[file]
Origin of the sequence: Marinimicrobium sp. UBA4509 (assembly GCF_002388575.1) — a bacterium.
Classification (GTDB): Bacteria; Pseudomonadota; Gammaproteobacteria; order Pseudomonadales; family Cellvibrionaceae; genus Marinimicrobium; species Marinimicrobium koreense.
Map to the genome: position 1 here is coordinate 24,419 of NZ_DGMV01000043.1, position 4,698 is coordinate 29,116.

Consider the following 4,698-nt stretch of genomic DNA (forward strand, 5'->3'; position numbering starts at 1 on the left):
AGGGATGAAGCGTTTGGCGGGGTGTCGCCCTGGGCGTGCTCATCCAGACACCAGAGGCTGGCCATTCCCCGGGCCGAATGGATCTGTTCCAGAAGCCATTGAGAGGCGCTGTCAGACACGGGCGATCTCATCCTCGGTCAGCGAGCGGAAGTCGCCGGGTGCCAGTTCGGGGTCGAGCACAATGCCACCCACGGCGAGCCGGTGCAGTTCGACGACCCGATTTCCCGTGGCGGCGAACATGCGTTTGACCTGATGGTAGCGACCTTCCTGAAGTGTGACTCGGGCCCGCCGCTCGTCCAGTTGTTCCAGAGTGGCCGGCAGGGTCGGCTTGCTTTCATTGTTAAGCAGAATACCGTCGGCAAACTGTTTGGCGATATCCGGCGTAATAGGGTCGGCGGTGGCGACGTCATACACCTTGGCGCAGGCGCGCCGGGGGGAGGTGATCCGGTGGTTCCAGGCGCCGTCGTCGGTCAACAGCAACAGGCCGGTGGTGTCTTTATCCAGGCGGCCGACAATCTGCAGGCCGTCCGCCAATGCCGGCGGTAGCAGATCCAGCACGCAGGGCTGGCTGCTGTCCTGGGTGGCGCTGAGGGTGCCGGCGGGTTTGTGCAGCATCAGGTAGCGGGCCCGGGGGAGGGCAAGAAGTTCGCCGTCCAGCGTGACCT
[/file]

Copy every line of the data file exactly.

Origin of the sequence: Marinimicrobium sp. UBA4509 (assembly GCF_002388575.1) — a bacterium.
Classification (GTDB): Bacteria; Pseudomonadota; Gammaproteobacteria; order Pseudomonadales; family Cellvibrionaceae; genus Marinimicrobium; species Marinimicrobium koreense.
Map to the genome: position 1 here is coordinate 24,419 of NZ_DGMV01000043.1, position 4,698 is coordinate 29,116.

Consider the following 4,698-nt stretch of genomic DNA (forward strand, 5'->3'; position numbering starts at 1 on the left):
AGGGATGAAGCGTTTGGCGGGGTGTCGCCCTGGGCGTGCTCATCCAGACACCAGAGGCTGGCCATTCCCCGGGCCGAATGGATCTGTTCCAGAAGCCATTGAGAGGCGCTGTCAGACACGGGCGATCTCATCCTCGGTCAGCGAGCGGAAGTCGCCGGGTGCCAGTTCGGGGTCGAGCACAATGCCACCCACGGCGAGCCGGTGCAGTTCGACGACCCGATTTCCCGTGGCGGCGAACATGCGTTTGACCTGATGGTAGCGACCTTCCTGAAGTGTGACTCGGGCCCGCCGCTCGTCCAGTTGTTCCAGAGTGGCCGGCAGGGTCGGCTTGCTTTCATTGTTAAGCAGAATACCGTCGGCAAACTGTTTGGCGATATCCGGCGTAATAGGGTCGGCGGTGGCGACGTCATACACCTTGGCGCAGGCGCGCCGGGGGGAGGTGATCCGGTGGTTCCAGGCGCCGTCGTCGGTCAACAGCAACAGGCCGGTGGTGTCTTTATCCAGGCGGCCGACAATCTGCAGGCCGTCCGCCAATGCCGGCGGTAGCAGATCCAGCACGCAGGGCTGGCTGCTGTCCTGGGTGGCGCTGAGGGTGCCGGCGGGTTTGTGCAGCATCAGGTAGCGGGCCCGGGGGAGGGCAAGAAGTTCGCCGTCCAGCGTGACCT